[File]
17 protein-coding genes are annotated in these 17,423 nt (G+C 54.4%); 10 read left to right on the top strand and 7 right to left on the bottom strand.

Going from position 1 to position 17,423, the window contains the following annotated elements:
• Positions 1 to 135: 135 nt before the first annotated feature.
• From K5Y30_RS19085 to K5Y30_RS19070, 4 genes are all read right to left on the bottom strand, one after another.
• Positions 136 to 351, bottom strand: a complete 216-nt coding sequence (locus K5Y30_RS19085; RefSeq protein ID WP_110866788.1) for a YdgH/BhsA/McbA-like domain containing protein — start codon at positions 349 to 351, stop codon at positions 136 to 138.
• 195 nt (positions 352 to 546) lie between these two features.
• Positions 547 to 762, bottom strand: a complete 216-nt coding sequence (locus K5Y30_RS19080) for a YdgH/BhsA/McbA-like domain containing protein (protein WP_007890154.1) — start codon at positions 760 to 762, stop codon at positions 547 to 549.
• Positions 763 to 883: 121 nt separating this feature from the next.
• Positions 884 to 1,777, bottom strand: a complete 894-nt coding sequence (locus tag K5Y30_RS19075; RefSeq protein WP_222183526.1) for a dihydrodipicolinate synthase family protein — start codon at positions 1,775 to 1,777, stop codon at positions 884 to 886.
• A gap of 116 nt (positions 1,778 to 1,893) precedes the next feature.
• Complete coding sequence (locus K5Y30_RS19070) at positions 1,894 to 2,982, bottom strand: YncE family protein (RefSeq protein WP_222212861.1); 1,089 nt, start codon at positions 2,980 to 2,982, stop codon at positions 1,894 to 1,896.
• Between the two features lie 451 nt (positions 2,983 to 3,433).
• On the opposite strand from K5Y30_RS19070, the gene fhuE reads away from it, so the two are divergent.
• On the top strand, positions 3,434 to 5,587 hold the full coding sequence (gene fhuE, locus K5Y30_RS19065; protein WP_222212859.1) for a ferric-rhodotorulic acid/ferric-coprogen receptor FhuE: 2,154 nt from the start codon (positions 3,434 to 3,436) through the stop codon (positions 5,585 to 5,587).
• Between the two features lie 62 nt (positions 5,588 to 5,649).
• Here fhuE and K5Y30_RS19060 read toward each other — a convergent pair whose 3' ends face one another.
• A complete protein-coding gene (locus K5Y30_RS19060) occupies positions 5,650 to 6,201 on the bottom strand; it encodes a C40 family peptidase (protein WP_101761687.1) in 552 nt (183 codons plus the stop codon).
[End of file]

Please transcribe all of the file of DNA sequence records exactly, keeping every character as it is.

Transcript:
17 protein-coding genes are annotated in these 17,423 nt (G+C 54.4%); 10 read left to right on the top strand and 7 right to left on the bottom strand.

Going from position 1 to position 17,423, the window contains the following annotated elements:
• Positions 1 to 135: 135 nt before the first annotated feature.
• From K5Y30_RS19085 to K5Y30_RS19070, 4 genes are all read right to left on the bottom strand, one after another.
• Positions 136 to 351, bottom strand: a complete 216-nt coding sequence (locus K5Y30_RS19085; RefSeq protein ID WP_110866788.1) for a YdgH/BhsA/McbA-like domain containing protein — start codon at positions 349 to 351, stop codon at positions 136 to 138.
• 195 nt (positions 352 to 546) lie between these two features.
• Positions 547 to 762, bottom strand: a complete 216-nt coding sequence (locus K5Y30_RS19080) for a YdgH/BhsA/McbA-like domain containing protein (protein WP_007890154.1) — start codon at positions 760 to 762, stop codon at positions 547 to 549.
• Positions 763 to 883: 121 nt separating this feature from the next.
• Positions 884 to 1,777, bottom strand: a complete 894-nt coding sequence (locus tag K5Y30_RS19075; RefSeq protein WP_222183526.1) for a dihydrodipicolinate synthase family protein — start codon at positions 1,775 to 1,777, stop codon at positions 884 to 886.
• A gap of 116 nt (positions 1,778 to 1,893) precedes the next feature.
• Complete coding sequence (locus K5Y30_RS19070) at positions 1,894 to 2,982, bottom strand: YncE family protein (RefSeq protein WP_222212861.1); 1,089 nt, start codon at positions 2,980 to 2,982, stop codon at positions 1,894 to 1,896.
• Between the two features lie 451 nt (positions 2,983 to 3,433).
• On the opposite strand from K5Y30_RS19070, the gene fhuE reads away from it, so the two are divergent.
• On the top strand, positions 3,434 to 5,587 hold the full coding sequence (gene fhuE, locus K5Y30_RS19065; protein WP_222212859.1) for a ferric-rhodotorulic acid/ferric-coprogen receptor FhuE: 2,154 nt from the start codon (positions 3,434 to 3,436) through the stop codon (positions 5,585 to 5,587).
• Between the two features lie 62 nt (positions 5,588 to 5,649).
• Here fhuE and K5Y30_RS19060 read toward each other — a convergent pair whose 3' ends face one another.
• A complete protein-coding gene (locus K5Y30_RS19060) occupies positions 5,650 to 6,201 on the bottom strand; it encodes a C40 family peptidase (protein WP_101761687.1) in 552 nt (183 codons plus the stop codon).